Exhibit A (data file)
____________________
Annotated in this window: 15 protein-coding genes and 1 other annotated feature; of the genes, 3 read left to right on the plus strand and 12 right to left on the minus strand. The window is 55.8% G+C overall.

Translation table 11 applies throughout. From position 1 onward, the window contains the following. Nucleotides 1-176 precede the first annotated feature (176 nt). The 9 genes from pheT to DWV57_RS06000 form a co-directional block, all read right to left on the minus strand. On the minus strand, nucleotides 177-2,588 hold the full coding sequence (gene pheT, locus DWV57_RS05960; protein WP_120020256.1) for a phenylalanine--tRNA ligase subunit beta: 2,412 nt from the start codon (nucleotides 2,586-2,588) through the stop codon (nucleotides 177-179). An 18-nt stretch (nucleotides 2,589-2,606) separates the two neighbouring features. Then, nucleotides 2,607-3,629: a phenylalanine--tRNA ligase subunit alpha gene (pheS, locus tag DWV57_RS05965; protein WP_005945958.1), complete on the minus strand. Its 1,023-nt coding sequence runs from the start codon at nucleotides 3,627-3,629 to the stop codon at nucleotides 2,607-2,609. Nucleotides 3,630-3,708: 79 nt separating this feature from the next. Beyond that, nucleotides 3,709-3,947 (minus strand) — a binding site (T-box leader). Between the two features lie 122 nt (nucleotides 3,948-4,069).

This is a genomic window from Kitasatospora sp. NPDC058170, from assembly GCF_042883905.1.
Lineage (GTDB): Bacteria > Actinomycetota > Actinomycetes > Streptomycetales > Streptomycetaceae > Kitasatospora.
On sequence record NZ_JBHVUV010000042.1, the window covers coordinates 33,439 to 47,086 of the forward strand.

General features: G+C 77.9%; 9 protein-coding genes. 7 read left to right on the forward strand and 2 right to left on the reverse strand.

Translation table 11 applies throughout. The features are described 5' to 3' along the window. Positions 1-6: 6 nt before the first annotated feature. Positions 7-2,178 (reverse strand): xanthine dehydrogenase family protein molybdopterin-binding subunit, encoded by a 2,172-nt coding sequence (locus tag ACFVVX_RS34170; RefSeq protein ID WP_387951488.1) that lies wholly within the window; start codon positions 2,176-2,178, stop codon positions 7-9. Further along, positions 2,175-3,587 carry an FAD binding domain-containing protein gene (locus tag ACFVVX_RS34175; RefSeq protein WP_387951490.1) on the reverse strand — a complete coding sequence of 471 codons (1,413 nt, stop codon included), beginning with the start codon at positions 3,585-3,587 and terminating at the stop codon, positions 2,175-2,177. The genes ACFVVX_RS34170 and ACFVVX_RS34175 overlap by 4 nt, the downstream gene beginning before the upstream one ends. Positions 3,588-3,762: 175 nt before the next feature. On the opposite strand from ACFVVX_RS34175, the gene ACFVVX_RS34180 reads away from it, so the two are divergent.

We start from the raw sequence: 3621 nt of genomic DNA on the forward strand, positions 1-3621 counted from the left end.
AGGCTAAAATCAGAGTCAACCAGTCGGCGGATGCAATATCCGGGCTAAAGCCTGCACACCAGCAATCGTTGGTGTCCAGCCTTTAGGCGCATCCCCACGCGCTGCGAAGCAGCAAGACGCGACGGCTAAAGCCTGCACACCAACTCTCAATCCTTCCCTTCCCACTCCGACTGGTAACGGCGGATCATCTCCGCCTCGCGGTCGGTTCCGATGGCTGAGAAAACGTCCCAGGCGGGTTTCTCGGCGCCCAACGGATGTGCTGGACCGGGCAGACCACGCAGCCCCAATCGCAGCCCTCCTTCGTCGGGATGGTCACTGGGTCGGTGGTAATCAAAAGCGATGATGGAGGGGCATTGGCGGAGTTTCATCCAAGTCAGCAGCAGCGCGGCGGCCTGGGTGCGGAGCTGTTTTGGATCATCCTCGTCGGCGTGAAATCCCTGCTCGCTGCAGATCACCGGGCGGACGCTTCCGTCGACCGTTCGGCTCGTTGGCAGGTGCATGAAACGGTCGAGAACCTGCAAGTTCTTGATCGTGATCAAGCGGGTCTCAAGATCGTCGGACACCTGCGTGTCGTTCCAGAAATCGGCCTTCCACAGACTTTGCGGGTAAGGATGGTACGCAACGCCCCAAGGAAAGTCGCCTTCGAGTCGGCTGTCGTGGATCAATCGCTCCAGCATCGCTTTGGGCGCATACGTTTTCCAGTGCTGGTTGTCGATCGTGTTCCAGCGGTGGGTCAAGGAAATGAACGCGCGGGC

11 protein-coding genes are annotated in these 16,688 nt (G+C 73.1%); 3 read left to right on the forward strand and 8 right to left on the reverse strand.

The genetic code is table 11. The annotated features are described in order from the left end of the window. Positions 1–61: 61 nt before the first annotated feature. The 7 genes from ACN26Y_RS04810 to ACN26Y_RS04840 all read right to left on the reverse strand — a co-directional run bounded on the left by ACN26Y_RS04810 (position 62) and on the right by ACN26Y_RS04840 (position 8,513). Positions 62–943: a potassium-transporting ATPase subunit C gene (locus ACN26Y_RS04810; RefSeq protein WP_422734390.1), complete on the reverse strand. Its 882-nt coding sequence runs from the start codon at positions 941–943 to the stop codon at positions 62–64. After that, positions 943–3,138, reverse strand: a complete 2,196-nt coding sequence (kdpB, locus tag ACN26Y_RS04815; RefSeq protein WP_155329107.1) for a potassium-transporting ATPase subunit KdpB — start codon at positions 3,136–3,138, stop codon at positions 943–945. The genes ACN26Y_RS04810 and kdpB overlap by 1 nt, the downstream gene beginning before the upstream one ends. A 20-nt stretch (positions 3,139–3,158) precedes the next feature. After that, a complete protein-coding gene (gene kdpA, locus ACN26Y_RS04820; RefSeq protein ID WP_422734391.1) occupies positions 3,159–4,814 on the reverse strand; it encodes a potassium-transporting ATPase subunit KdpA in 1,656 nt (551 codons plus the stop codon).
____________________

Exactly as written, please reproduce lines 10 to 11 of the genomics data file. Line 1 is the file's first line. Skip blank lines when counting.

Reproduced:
11 protein-coding genes are annotated in these 16,688 nt (G+C 73.1%); 3 read left to right on the forward strand and 8 right to left on the reverse strand.

The genetic code is table 11. The annotated features are described in order from the left end of the window. Positions 1–61: 61 nt before the first annotated feature. The 7 genes from ACN26Y_RS04810 to ACN26Y_RS04840 all read right to left on the reverse strand — a co-directional run bounded on the left by ACN26Y_RS04810 (position 62) and on the right by ACN26Y_RS04840 (position 8,513). Positions 62–943: a potassium-transporting ATPase subunit C gene (locus ACN26Y_RS04810; RefSeq protein WP_422734390.1), complete on the reverse strand. Its 882-nt coding sequence runs from the start codon at positions 941–943 to the stop codon at positions 62–64. After that, positions 943–3,138, reverse strand: a complete 2,196-nt coding sequence (kdpB, locus tag ACN26Y_RS04815; RefSeq protein WP_155329107.1) for a potassium-transporting ATPase subunit KdpB — start codon at positions 3,136–3,138, stop codon at positions 943–945. The genes ACN26Y_RS04810 and kdpB overlap by 1 nt, the downstream gene beginning before the upstream one ends. A 20-nt stretch (positions 3,139–3,158) precedes the next feature. After that, a complete protein-coding gene (gene kdpA, locus ACN26Y_RS04820; RefSeq protein ID WP_422734391.1) occupies positions 3,159–4,814 on the reverse strand; it encodes a potassium-transporting ATPase subunit KdpA in 1,656 nt (551 codons plus the stop codon).